Meet Brahmanand Singh. A filmmaker with a difference. In the age when biopics are the flavour, Brahmanand is busy making biographical documentaries. He had to his name a national award for Pancham Unmixed: Mujhe Chalte Jaana Hai: a documentary based on the great musician RD Burman. He is coming up with another documentary and this time it is again based on life one of India’s golden voices- The Late Jagjit Singh. The film is called ‘Kaagaz Ki Kashti’.
Bollywoodirect caught up with the filmmaker as he opened up about the challenges of a documentary filmmaker, how he gave up on the documentaries after making his first one and then got inspired again to make another.
Q: How did the idea of making a documentary of Jagjit Singh emerge in your mind?
A: This idea was on my mind since a long time. It was there in my mind even when I was not a filmmaker. I was always curious to know the life insights of people like Jagjit Singh – how they work, their struggle, their process of doing their work. People like Jagjit Singh are born once in 100 years. There are so many stories hidden behind such people. There are many singers but not all of them have that power in their voice to touch hearts.
Q: You have earlier made a film on RD Burman as well. Have you been making documentaries? What is it that you love about making documentaries that you stuck in making them only?
A: Yes. I had faced several challenges while making the film on RD Burman and for the same reason I had decided that I won’t be making any such documentary in the future. Making a documentary like the RD Burman one demand a lot from you and then you don’t get the eyeballs.
I am the first person who is making such films. I have the vision to tell such stories. I, eventually, realised that there is lesser space for such films but there is some and I am trying to find the right module to work it out. What happens is that when people make documentaries, they are very apologetic about it. They complain that there is not much return to it. But a documentary film is not a ‘Sultan’. It won’t yield such huge returns to you. My first priority always remains to complete the film and then I look at other important factors like how to promote it so that many people could see it.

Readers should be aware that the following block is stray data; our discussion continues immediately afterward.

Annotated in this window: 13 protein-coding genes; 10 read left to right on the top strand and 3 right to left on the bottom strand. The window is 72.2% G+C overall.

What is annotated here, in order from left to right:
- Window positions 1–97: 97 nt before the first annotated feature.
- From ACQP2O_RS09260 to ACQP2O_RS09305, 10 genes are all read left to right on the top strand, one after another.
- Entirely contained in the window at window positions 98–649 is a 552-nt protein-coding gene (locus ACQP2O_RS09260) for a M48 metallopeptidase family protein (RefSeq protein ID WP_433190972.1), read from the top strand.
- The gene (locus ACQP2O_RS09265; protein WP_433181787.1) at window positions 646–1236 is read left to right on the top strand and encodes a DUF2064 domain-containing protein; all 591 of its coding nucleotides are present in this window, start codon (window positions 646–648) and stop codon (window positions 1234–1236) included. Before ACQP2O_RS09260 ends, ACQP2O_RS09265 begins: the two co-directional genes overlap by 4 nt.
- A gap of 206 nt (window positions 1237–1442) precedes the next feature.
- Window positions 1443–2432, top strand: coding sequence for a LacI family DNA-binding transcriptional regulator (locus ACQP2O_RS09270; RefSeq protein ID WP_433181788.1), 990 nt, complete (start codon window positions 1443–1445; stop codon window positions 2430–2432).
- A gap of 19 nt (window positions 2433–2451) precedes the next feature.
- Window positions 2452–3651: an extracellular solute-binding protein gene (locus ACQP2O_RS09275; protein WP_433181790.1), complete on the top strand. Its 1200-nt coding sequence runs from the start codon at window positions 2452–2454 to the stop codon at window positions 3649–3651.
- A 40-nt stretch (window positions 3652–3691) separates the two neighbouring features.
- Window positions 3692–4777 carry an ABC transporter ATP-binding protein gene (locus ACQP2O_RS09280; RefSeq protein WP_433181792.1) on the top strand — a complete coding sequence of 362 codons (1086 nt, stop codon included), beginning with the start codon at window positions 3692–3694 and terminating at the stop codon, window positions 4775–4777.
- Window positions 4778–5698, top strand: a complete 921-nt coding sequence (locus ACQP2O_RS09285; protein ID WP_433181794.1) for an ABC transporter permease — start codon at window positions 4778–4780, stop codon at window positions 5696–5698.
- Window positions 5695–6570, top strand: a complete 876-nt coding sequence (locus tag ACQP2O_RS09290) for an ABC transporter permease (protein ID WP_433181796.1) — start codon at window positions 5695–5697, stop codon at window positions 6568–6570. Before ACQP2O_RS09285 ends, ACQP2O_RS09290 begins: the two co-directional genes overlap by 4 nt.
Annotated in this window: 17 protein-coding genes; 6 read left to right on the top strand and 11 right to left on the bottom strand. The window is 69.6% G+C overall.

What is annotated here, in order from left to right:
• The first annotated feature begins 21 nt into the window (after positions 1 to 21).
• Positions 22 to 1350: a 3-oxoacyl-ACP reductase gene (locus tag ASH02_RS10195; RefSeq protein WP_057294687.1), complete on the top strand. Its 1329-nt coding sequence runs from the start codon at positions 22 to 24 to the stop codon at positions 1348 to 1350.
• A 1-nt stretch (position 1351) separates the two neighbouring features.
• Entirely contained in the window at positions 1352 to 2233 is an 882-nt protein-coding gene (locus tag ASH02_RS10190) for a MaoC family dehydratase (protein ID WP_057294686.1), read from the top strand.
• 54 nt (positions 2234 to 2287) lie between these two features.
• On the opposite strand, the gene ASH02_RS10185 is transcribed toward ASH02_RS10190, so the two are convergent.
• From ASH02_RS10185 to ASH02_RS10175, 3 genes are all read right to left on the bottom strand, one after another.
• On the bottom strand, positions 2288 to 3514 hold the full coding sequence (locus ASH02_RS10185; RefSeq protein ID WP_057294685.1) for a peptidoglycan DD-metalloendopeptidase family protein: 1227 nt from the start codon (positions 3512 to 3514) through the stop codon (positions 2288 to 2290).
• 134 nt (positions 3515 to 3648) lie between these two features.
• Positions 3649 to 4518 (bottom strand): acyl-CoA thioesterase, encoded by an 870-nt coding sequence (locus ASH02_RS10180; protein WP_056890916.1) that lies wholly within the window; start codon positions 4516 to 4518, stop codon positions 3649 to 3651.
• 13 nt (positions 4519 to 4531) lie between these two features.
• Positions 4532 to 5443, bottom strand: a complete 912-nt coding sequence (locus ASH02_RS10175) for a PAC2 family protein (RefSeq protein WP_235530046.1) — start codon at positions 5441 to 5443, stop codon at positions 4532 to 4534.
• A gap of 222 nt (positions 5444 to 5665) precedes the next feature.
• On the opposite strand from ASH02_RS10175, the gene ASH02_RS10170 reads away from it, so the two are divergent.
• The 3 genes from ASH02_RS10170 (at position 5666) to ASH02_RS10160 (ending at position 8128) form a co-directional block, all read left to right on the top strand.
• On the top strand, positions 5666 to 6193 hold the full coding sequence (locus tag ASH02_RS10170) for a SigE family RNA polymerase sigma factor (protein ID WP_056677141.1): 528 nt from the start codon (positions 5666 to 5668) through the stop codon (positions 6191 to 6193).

As I had earlier said, I had decided that I would not be making any documentary after RD Burman one and then Jagjit ji passed away too, so my enthusiasm had lessened but after a few months I again realise that once you have started something that you should complete it. Stories of such personalities should come out.
Q: While making these films, did you ever think of the financial gains?
A: I don’t think so anyone has been able to do something concrete if he or she looked at financial gains. You can make a product if your aim is to gain profit. That is another world. This is something a Salman Khan and a Shah Rukh Khan target. I am not saying those are not made of hard-work or enthusiasm. But I don’t think so anybody particularly thinks just about profits. There is one beautiful quote by Jim Collins – ‘Profits are like oxygen, you must take care of them but that is not the purpose for which you live’.
Q: I completely agree with you but here my question was that how do you make sure that there is enough money earned that you can go ahead with your next project?
A: That is a model which I am beginning to understand.
Q: What are the other challenges that a documentary maker has to face?
A: There are many things. First of all, in a documentary, there is no script. You have to create one in the process. In feature films, you can take your best shot, take many shots and choose your music, so everything is pre-decided. This is not the case in documentaries. The process in a documentary to get all these things is completely different.
Q: Does Kaaagaz Ki Kashti talk solely about Jagjit Ji’s singing career or it dwells on his other side of the life as well?
A: All the aspects of his life are there in the film. It is all about him and it includes all shades of him as well.
A: That is a big challenge. There are so many things that a person does in a lifetime that it becomes a bit difficult to choose what to take and what to leave. But when we decide the narrative, that narrative decided what is to be taken and what not. It is a very natural process. For example, I could show Jagjit Singh’s childhood days for first 26 minutes of the film but if the film is only one hour then that is too much time given to just one portion of his life. So, one decides in that manner.
Q: How much time did it take to shoot the documentary?
A: It took around three years. It took editing 4000 editing hours. Usually, the biggest of films take 500 to 600 hours but this film took 4000 hours.
Q: What are other projects that you are working on and in future, is there any other documentary planned on another artist?
A: I have a couple of feature films lines up. There is one on the Alzheimer disease. The other one is on child labour. My subjects are a bit heavy but these films are very beautiful. Biographical films inspire me so in the future if I find someone really inspiring, I will surely go for another documentary.
Interview By: Shubham Pandey
Pic Courtesy: Brahmanand Singh’s Facebook, Payal Kumar